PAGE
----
Pet Food Market Trends
On July 2, 2013

Petfood markets on the rise

The fastest-growing markets promise to influence the global petfood scene within the next few years.

With nearly US$21 billion in sales last year, the US is not in danger of losing its ranking as the largest petfood market in the world anytime soon. (The new number two, Brazil, fell just short of US$6 billion in 2012.) And US petfood sales will continue to grow at 4% to 5% a year, according to Packaged Facts—a rate most consumer goods industries would love to have.

Yet there's no denying that other petfood markets around the world are growing at a much stronger clip, and that fact promises to influence the global petfood scene for at least the next few years. Consider:

  • Brazil has become the second-largest market in fairly short order. Euromonitor has been predicting for several years that the country would hit that rank by at least 2013 and projected it to reach US$5.8 billion sales by 2015; it surpassed that figure in 2012. Brazil is the fastest-growing pet care market globally, expected to add more than US$2 billion in sales of all pet products by 2017.
  • Petfood sales in the second fastest-growing market, Russia, are expected to double, to more than US$2 billion a year, no later than 2020 (see p. XX).
  • China, the fourth fastest-growing pet care market, has grown 46% overall since 2007 and will increase another 64% by 2017, Euromonitor says.
  • Petfood sales in India are growing 24% a year, making it the 10th fastest-growing pet care market (see p. XX).

This petfood data  helps explain why so-called developing regions are beginning to account for a larger portion of global petfood sales each year (Table 1). Besides Brazil, Mexico (third), Argentina (fifth) and Venezuela (seventh) are also among the 10 fastest-growing pet care markets globally, driving increasing market share for Latin America. In Eastern Europe, Poland ranks as the eighth fastest-growing pet care market; in Asia Pacific, Turkey joins China and India among the fastest-growing markets.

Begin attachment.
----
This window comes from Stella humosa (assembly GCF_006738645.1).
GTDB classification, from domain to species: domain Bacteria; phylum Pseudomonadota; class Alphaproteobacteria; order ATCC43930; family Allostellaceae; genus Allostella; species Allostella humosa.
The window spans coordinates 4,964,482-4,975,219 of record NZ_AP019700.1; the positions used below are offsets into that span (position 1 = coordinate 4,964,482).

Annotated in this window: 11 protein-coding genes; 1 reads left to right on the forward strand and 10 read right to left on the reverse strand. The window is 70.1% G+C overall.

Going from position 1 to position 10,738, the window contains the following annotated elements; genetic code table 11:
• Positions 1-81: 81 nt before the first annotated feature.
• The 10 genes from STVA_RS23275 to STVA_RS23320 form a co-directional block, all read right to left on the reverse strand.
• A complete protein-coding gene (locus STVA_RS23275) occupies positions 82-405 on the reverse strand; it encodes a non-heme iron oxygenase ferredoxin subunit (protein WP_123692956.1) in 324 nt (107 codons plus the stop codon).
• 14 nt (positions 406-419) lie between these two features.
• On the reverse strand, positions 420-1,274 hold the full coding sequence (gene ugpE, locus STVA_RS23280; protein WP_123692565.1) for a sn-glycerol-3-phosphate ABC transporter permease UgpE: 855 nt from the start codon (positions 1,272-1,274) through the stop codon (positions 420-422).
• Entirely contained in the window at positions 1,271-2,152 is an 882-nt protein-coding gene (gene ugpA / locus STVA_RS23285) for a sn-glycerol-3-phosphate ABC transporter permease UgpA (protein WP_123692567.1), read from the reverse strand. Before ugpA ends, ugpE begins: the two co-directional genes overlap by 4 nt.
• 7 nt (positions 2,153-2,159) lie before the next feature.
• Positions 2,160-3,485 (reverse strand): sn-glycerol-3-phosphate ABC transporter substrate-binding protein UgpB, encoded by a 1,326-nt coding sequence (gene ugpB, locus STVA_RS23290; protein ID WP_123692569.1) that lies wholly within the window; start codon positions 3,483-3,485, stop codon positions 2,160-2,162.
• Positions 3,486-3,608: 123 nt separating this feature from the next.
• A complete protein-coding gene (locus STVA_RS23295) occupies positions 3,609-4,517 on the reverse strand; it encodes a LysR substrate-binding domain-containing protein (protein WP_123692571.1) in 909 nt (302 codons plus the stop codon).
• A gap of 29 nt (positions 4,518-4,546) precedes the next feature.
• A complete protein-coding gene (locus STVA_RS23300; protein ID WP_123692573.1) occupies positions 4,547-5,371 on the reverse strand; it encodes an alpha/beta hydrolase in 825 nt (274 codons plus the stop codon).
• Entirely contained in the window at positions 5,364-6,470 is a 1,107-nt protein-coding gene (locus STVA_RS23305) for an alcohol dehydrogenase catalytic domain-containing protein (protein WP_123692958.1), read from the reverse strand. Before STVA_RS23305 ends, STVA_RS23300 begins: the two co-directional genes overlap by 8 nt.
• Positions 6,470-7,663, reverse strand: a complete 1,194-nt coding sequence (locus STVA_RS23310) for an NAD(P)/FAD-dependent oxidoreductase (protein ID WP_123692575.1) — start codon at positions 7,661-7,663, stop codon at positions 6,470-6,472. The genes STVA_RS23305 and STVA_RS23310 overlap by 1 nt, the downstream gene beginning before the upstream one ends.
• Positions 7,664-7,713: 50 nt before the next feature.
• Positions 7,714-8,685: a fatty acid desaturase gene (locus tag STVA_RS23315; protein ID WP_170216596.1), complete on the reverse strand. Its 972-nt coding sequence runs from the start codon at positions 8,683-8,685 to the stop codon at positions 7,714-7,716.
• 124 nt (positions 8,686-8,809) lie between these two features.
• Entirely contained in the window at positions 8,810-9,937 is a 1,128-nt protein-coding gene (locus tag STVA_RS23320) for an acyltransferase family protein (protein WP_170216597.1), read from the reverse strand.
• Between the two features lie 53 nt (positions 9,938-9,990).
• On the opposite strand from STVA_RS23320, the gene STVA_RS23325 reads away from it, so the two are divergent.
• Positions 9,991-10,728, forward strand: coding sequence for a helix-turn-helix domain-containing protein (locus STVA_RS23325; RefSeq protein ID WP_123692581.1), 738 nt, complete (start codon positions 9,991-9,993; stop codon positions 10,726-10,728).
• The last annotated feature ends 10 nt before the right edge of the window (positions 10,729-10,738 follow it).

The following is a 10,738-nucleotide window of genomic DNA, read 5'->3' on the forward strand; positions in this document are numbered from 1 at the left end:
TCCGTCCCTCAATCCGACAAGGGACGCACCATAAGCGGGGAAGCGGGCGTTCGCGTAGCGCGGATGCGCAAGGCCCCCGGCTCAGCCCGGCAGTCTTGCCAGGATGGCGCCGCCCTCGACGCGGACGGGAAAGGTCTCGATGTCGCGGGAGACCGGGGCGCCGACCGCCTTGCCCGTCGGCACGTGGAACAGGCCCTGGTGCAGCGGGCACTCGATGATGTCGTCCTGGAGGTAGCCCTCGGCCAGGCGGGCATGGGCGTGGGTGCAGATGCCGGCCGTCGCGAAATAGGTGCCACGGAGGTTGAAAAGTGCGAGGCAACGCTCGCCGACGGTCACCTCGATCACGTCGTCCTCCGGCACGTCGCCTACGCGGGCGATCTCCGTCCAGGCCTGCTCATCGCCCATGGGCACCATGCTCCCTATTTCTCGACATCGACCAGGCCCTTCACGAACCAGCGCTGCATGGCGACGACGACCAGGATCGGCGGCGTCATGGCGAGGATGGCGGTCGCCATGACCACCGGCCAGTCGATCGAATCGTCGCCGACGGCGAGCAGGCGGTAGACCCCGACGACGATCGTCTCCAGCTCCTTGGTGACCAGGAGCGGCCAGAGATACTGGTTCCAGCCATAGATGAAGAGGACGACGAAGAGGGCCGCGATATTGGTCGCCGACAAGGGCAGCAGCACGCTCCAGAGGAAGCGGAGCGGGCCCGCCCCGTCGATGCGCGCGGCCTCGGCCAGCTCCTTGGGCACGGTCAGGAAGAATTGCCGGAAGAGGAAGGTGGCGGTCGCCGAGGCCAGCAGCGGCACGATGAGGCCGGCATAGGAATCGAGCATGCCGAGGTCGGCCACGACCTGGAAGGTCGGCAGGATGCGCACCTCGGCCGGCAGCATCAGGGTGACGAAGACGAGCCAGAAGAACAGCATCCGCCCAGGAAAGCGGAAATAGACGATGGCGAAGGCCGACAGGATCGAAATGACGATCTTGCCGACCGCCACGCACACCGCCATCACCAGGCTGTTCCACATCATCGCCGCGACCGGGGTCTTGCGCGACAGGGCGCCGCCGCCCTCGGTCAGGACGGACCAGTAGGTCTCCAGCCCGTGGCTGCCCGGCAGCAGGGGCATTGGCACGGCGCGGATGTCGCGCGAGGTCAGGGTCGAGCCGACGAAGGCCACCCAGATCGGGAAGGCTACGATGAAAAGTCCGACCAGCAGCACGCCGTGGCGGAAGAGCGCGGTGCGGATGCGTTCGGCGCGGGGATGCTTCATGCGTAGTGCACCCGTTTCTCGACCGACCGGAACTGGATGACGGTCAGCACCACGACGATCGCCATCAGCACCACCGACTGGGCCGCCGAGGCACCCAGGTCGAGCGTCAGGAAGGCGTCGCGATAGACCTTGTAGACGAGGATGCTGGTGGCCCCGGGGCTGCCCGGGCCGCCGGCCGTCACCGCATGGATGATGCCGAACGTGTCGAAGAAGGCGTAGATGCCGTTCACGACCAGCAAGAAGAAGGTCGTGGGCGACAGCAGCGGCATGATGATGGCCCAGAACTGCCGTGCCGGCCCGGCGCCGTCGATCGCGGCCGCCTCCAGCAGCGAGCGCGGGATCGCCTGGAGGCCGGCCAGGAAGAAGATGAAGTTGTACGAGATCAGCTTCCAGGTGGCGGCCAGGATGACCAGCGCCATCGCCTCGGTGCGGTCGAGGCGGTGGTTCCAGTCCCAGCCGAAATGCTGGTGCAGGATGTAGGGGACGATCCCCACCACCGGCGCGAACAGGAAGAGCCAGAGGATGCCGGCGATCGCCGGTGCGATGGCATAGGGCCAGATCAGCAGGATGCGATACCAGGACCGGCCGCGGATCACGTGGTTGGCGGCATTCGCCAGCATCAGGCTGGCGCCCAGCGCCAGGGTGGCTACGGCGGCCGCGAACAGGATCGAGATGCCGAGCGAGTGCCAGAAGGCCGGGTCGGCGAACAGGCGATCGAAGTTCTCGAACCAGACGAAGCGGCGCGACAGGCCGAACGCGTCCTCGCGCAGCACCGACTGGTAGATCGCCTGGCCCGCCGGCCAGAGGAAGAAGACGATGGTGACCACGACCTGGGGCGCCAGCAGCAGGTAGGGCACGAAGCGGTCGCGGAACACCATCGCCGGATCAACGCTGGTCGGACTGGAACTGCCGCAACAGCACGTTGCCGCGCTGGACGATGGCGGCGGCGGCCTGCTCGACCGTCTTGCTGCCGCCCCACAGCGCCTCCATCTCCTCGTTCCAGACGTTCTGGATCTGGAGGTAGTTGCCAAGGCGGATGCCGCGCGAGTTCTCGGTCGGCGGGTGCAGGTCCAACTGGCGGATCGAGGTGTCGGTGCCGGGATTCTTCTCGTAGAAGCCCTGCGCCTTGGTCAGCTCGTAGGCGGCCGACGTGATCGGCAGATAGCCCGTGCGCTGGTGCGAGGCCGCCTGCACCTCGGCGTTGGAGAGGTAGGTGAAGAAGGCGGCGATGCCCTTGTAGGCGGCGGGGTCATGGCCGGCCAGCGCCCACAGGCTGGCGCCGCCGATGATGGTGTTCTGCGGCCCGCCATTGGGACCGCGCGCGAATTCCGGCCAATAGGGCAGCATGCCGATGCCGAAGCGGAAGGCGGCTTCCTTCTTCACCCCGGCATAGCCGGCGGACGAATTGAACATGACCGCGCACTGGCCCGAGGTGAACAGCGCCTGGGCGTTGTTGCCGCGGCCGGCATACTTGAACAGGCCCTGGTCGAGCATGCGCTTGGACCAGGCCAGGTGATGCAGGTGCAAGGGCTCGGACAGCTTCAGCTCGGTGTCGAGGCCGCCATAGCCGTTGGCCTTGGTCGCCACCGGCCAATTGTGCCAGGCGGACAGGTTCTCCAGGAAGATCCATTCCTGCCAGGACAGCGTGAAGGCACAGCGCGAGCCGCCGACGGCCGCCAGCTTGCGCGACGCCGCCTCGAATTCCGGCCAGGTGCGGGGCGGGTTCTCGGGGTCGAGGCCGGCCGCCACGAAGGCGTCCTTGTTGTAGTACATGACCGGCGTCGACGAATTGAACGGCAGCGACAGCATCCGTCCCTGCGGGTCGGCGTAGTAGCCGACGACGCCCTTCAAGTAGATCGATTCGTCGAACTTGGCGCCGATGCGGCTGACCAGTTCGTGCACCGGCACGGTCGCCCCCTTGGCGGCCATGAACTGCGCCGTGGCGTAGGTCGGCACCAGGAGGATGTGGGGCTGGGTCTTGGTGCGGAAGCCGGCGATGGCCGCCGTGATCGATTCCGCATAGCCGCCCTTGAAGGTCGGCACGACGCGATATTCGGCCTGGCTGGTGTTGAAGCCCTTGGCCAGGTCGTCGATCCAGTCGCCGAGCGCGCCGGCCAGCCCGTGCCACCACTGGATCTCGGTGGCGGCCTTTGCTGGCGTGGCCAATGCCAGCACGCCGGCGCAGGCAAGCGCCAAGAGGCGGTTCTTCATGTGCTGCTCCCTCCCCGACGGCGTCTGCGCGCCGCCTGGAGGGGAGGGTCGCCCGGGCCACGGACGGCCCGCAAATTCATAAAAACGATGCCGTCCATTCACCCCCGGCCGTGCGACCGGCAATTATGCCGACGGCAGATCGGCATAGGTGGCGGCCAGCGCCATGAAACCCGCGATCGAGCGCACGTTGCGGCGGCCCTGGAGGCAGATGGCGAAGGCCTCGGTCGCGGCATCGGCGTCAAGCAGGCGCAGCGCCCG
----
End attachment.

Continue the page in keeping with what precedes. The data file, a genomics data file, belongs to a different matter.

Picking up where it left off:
It's true that, except for Brazil and Russia, most of these markets are starting from very small sales bases. When you consider the size of the human population in countries like China and India, however, and how quickly pet ownership and middle class households are rising, you can believe their petfood sales won't be dwarfed for long and the corresponding regions will continue to gain on the rest of the world.

Don't count out the US or similar developed markets yet—Michael Johnson of Chuck Latham Associates shares great tips (p. XX) on how to offset potential sales losses as baby boomers age—but be prepared for the mounting strength of these newer markets. They're called "emerging" for a reason.


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